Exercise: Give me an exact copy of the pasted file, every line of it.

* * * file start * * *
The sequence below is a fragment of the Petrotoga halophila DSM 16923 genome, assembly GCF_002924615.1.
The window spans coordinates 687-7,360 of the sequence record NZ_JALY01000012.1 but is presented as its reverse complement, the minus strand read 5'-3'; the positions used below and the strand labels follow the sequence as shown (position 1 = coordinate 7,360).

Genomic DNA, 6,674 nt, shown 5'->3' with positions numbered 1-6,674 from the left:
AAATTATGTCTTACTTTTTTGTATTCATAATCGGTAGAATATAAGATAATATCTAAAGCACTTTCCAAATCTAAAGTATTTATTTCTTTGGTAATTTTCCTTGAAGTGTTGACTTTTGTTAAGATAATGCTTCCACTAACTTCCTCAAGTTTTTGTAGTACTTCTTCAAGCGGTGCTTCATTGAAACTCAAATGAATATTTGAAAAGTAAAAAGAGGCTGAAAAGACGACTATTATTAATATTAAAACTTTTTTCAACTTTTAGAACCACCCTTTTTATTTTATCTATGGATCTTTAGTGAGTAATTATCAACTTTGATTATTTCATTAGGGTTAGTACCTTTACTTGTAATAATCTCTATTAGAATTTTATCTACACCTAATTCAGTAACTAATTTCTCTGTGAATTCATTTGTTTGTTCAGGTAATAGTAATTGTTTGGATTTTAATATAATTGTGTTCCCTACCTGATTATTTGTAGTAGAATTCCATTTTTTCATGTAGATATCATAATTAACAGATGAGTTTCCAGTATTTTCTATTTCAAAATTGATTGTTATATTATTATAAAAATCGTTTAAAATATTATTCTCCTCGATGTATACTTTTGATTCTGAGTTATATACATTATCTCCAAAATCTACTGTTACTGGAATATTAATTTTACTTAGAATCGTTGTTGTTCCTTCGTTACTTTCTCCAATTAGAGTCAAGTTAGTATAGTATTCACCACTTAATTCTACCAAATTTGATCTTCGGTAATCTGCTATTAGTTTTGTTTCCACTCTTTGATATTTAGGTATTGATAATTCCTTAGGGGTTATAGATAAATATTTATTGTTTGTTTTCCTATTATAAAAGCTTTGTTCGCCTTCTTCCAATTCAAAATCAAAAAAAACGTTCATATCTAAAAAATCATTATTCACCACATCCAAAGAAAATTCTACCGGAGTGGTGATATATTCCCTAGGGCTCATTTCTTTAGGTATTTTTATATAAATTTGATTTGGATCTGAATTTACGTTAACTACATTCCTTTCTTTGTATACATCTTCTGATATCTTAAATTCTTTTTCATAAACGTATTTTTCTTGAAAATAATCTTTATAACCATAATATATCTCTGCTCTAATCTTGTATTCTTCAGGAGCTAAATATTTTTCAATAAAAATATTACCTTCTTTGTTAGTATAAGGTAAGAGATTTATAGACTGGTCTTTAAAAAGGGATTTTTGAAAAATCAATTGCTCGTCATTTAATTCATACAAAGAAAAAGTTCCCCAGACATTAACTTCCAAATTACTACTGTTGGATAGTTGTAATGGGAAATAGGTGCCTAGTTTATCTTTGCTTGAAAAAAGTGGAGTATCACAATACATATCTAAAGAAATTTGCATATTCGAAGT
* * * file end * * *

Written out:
The sequence below is a fragment of the Petrotoga halophila DSM 16923 genome, assembly GCF_002924615.1.
The window spans coordinates 687-7,360 of the sequence record NZ_JALY01000012.1 but is presented as its reverse complement, the minus strand read 5'-3'; the positions used below and the strand labels follow the sequence as shown (position 1 = coordinate 7,360).

Genomic DNA, 6,674 nt, shown 5'->3' with positions numbered 1-6,674 from the left:
AAATTATGTCTTACTTTTTTGTATTCATAATCGGTAGAATATAAGATAATATCTAAAGCACTTTCCAAATCTAAAGTATTTATTTCTTTGGTAATTTTCCTTGAAGTGTTGACTTTTGTTAAGATAATGCTTCCACTAACTTCCTCAAGTTTTTGTAGTACTTCTTCAAGCGGTGCTTCATTGAAACTCAAATGAATATTTGAAAAGTAAAAAGAGGCTGAAAAGACGACTATTATTAATATTAAAACTTTTTTCAACTTTTAGAACCACCCTTTTTATTTTATCTATGGATCTTTAGTGAGTAATTATCAACTTTGATTATTTCATTAGGGTTAGTACCTTTACTTGTAATAATCTCTATTAGAATTTTATCTACACCTAATTCAGTAACTAATTTCTCTGTGAATTCATTTGTTTGTTCAGGTAATAGTAATTGTTTGGATTTTAATATAATTGTGTTCCCTACCTGATTATTTGTAGTAGAATTCCATTTTTTCATGTAGATATCATAATTAACAGATGAGTTTCCAGTATTTTCTATTTCAAAATTGATTGTTATATTATTATAAAAATCGTTTAAAATATTATTCTCCTCGATGTATACTTTTGATTCTGAGTTATATACATTATCTCCAAAATCTACTGTTACTGGAATATTAATTTTACTTAGAATCGTTGTTGTTCCTTCGTTACTTTCTCCAATTAGAGTCAAGTTAGTATAGTATTCACCACTTAATTCTACCAAATTTGATCTTCGGTAATCTGCTATTAGTTTTGTTTCCACTCTTTGATATTTAGGTATTGATAATTCCTTAGGGGTTATAGATAAATATTTATTGTTTGTTTTCCTATTATAAAAGCTTTGTTCGCCTTCTTCCAATTCAAAATCAAAAAAAACGTTCATATCTAAAAAATCATTATTCACCACATCCAAAGAAAATTCTACCGGAGTGGTGATATATTCCCTAGGGCTCATTTCTTTAGGTATTTTTATATAAATTTGATTTGGATCTGAATTTACGTTAACTACATTCCTTTCTTTGTATACATCTTCTGATATCTTAAATTCTTTTTCATAAACGTATTTTTCTTGAAAATAATCTTTATAACCATAATATATCTCTGCTCTAATCTTGTATTCTTCAGGAGCTAAATATTTTTCAATAAAAATATTACCTTCTTTGTTAGTATAAGGTAAGAGATTTATAGACTGGTCTTTAAAAAGGGATTTTTGAAAAATCAATTGCTCGTCATTTAATTCATACAAAGAAAAAGTTCCCCAGACATTAACTTCCAAATTACTACTGTTGGATAGTTGTAATGGGAAATAGGTGCCTAGTTTATCTTTGCTTGAAAAAAGTGGAGTATCACAATACATATCTAAAGAAATTTGCATATTCGAAGT